2 of 3 | MARKETING YOUR SCHOOL ONLINE
In our first post on effective marketing for private schools, we discussed how important modern marketing techniques are for reaching prospective families on the web, where they do most of their searches for school information.
Here in Part 2, we’ll cover what your school needs to do to develop your presence and maintain a positive reputation online.
These methods will require an ongoing effort, but you’ll be able to engage future enrollees and current families alike. Maintaining your presence and reputation online provides support for word of mouth and referrals, and helps you respond quickly to any negative criticism.
An effective online marketing strategy includes establishing official social media pages for your school. This should include major platforms like Facebook, Twitter, Instagram, and YouTube, as well as widely-used specialized networks like LinkedIn or Pinterest.
Each page should include some images and school information, links back to your main website, and connect to your pages on other social media platforms.
Some platforms will be more useful than others. For example, there might not be a useful way to reach prospective families on LinkedIn.
Even if one particular channel doesn’t seem like a good fit, however, creating official profiles for your school across social media platforms will help to control your school’s reputation on the web. Establishing an official online presence prevents others from using your school’s name without permission. Creating official pages also sends search engine users to the pages you want them to see.
Don’t forget that using social media in this capacity is still marketing, as Private School Review notes. Your social media posts need to be thoughtfully designed to help you achieve your marketing campaign goals.
Social Media Management
HubSpot offers a few tips on social media management, including:
- Limit social media work to a scheduled time each day. Facebook and the like offer endless distractions, so place some boundaries on the time you devote to these channels.
- Don’t try to be active on every channel. Unless you have a dedicated social media manager, you won’t have enough time in your day to keep up. Take advantage of cross-posting opportunities (such as posting content on Twitter and Facebook at the same time) when it serves your purpose.
- Use every platform according to its strengths. For example, Instagram is primarily a photo-sharing network, and Twitter is best for bite-sized news and updates. Not all content will work well on every channel, so choose the best fit for the messages you want to share.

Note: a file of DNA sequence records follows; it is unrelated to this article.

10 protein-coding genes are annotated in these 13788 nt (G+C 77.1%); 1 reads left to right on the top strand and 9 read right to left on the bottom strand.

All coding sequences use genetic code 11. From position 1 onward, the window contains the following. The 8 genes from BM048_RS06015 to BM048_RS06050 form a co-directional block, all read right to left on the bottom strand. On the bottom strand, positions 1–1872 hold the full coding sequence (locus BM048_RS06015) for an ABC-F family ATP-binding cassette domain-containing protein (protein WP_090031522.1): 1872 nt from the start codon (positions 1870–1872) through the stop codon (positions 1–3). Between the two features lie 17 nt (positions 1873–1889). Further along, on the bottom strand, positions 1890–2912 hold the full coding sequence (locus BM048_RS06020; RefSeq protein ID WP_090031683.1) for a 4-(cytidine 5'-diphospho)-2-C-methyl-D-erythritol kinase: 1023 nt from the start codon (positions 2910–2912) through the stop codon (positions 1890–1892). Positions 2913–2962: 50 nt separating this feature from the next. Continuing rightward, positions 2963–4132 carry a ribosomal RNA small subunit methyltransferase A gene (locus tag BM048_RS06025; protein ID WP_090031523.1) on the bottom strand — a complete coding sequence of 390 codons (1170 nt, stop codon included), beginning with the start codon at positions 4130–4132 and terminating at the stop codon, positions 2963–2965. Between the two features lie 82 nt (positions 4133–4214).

Claim Your Review Sites
Many of the benefits of establishing your social media presence listed above also apply to crowdsourced review sites like GreatSchools, Private School Review, and Yelp. “Claiming” your school on these sites by creating and monitoring an official profile will help you maintain a good online reputation and engage with current and prospective families.
Unfortunately, every “reviewable” business out there, including schools, will experience some negative online feedback eventually.
Research shows that people are more likely to post online about a negative experience than a positive one and that ignoring bad reviews can have detrimental effects on your reputation. You can turn these negatives into positives, however, by answering critical reviews with well-thought-out and helpful responses.
As Yelp says on its blog, responding to negative reviews professionally, positively, and publicly is the best medicine. You’ll show future visitors you are interested in improving your school’s experience, engaging with your community, and that you can respond to criticism in a constructive way.
Also, informing your school’s families that you’re active on Yelp and other sites is a great way to encourage good feedback, which reduces the impact of negative reviews. Families who are happy with your school are more likely to leave a good review if you ask them to directly—just avoid paying for reviews. Encouraging social sharing through email signatures and other mentions can lead to more positive reviews.
Social media and review sites have grown in importance, but email marketing—now considered “traditional” marketing in some circles—still has a place at the table.
Email is still a useful marketing tool for a number of reasons, beginning with the low overhead. Once you’ve collected a prospective family’s information—through an online form, social media, or other channels—your student information system will make it easy to respond to their questions and requests for information. You’ll also receive an email alert when a new prospect submits contact information and be able to save notes for future reference.
“Drip” email campaigns—a series of automated emails sent on a strategic timeline—are also effective for reaching prospects, though these typically require using tools like Mailchimp or Constant Contact.
Whatever your plan for email marketing, each message should be targeted and personalized for the audience that you want to reach. Providing content and messaging that is relevant to your leads is the best way to keep them engaged and turn them into new enrollees.